Trade Mission to India - Market Overview
This trade mission presents a unique opportunity through the Canada-India Technology Summit (Tech Summit), to showcase Canadian innovation to India’s business and political leaders, think tanks, influencers and researchers. Focused on highlighting dynamic technology and innovation this event aims to facilitate and foster Canada-India collaboration and commercial partnerships. Following the Tech Summit, additional business programming will be offered in various cities throughout India, for the sectors outlined below.
India is the world’s fourth largest economy and the second most populous country. The World Bank estimates India to be the world’s fastest-growing major economy, and projects this trend to continue for the next five years.
Prime Minister Narendra Modi was elected in May 2014 with a mandate to achieve economic development for the country. To date, his structural and economic reforms have fostered an increasingly pro-business environment. Initiatives launched are transforming India into a manufacturing hub while eliminating unnecessary laws and regulations. Bureaucratic processes are easier and shorter, and government is more transparent, responsive and accountable. Once implemented, these reforms will enhance India’s competitiveness and increase its already impressive economic growth.
With strong people-to-people ties, growing exports and increasing two-way investment, Canada is deepening its engagement with India as a priority market. Two-way merchandise trade between Canada and India has increased by 25 percent since 2014, and investments from the public and private sectors are growing in both countries.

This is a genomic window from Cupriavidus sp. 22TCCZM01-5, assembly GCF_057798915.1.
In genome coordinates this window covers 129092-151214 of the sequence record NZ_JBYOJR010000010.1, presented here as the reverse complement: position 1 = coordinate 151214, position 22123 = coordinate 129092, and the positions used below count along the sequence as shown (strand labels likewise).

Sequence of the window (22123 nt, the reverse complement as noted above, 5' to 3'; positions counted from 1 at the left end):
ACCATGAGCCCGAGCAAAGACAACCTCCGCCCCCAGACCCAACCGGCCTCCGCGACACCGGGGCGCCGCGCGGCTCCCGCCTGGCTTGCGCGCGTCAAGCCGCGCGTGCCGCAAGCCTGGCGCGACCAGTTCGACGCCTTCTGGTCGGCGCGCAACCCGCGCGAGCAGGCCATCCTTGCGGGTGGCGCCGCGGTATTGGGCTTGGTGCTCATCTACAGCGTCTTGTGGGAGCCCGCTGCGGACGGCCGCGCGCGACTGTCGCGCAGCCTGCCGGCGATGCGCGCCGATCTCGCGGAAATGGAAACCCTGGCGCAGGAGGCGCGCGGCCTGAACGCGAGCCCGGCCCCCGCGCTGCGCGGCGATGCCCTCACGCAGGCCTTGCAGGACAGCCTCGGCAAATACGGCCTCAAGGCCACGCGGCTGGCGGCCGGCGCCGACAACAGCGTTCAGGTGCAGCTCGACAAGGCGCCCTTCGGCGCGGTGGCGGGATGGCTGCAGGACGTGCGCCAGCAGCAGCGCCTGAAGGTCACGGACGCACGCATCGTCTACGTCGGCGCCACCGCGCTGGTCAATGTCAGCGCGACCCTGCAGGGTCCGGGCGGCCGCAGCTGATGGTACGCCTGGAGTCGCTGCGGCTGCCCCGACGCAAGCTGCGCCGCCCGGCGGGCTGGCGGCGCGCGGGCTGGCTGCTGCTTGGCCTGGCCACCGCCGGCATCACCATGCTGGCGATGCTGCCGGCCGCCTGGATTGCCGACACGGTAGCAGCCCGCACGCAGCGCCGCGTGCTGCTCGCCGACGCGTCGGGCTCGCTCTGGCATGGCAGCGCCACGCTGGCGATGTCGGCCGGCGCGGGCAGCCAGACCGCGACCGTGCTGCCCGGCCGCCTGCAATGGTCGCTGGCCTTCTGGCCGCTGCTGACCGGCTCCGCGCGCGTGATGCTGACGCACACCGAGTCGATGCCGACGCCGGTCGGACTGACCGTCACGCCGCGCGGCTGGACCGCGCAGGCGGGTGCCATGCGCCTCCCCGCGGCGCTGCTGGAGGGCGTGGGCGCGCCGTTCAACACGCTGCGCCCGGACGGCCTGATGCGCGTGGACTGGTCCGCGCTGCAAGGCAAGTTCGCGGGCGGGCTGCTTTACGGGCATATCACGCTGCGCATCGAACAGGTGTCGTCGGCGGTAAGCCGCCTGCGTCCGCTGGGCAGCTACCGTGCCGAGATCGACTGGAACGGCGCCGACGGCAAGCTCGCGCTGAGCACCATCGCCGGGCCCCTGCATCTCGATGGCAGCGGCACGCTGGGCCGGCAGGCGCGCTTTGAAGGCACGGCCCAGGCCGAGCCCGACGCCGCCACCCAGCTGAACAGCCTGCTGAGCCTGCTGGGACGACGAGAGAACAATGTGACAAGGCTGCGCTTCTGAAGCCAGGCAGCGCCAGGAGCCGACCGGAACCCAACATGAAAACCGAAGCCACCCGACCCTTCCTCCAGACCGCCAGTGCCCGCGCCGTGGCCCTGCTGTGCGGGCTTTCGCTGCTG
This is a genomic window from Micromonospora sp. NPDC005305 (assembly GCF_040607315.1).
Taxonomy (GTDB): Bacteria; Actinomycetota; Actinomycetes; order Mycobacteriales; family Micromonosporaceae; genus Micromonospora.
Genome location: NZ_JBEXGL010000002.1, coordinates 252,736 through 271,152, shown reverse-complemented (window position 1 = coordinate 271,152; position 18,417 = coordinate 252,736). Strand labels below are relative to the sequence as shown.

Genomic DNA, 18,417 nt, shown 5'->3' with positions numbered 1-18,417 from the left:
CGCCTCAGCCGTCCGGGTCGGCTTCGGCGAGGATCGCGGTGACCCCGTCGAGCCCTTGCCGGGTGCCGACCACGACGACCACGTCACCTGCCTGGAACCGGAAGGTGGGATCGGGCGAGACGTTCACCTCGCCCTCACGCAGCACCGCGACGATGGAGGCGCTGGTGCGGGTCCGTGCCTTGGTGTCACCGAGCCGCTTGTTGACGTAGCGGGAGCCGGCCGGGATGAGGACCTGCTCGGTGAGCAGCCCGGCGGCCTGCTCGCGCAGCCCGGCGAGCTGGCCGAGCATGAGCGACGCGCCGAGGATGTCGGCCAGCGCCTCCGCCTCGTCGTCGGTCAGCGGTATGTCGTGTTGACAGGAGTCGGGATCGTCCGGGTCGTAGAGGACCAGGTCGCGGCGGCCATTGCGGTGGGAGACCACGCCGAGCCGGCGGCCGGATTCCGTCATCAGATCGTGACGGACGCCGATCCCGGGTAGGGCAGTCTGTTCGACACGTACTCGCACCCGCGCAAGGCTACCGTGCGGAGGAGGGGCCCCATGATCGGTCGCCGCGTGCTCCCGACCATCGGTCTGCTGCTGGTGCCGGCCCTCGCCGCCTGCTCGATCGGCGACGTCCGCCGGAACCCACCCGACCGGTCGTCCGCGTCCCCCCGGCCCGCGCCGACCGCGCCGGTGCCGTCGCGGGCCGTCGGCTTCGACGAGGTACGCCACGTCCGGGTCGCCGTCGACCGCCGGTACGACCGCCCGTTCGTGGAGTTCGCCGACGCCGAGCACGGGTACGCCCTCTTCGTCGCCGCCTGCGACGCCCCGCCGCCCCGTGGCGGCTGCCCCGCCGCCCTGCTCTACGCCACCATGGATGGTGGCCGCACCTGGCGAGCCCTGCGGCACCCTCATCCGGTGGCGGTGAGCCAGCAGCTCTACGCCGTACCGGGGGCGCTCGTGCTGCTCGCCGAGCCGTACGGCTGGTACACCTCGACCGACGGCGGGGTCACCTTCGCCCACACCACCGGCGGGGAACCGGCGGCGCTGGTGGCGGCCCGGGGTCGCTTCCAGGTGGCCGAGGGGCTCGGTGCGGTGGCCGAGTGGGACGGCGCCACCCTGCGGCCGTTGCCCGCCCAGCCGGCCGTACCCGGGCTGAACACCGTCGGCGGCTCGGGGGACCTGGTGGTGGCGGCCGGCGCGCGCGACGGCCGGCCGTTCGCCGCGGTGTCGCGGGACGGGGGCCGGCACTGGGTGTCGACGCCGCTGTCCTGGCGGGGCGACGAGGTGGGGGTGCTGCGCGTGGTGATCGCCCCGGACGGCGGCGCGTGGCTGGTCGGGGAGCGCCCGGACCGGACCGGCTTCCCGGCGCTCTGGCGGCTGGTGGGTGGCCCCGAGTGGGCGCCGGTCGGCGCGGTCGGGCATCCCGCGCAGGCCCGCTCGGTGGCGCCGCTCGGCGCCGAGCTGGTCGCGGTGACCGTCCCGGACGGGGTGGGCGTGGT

The Government of India has ambitious goals to grow the country’s advanced manufacturing sector through the Make in India initiative. This policy, which forms the backbone of strategic alliances and government procurement, aims to increase India’s ability to indigenously design, develop and manufacture world-leading products.
A 2016 survey of more than 50 leading engineering companies in India, led by the Federation of Indian Chambers of Commerce and Industry indicated that almost 70 percent of these companies consider a lack of technology to be impeding their productivity and quality consistency, while only 10 percent had already adopted advanced manufacturing trends. To remain globally competitive, the Indian manufacturing sector will need to invest significantly more resources in technology to design and produce innovative and technically superior products.
India is moving towards a clean energy future and has implemented many programs and policies to help reach its goal. The 2015 India Energy Outlook by International Energy Agency (IEA) indicates that the government of India has set an ambitious renewable energy target of 175GW by 2022, from 37 GW as of 2013Footnote 1. India is actively looking for innovative technologies to treat wastewater, reduce air pollution, develop clean energy and improve energy efficiency. This is an excellent and timely opportunity for Canadian companies to enter the market.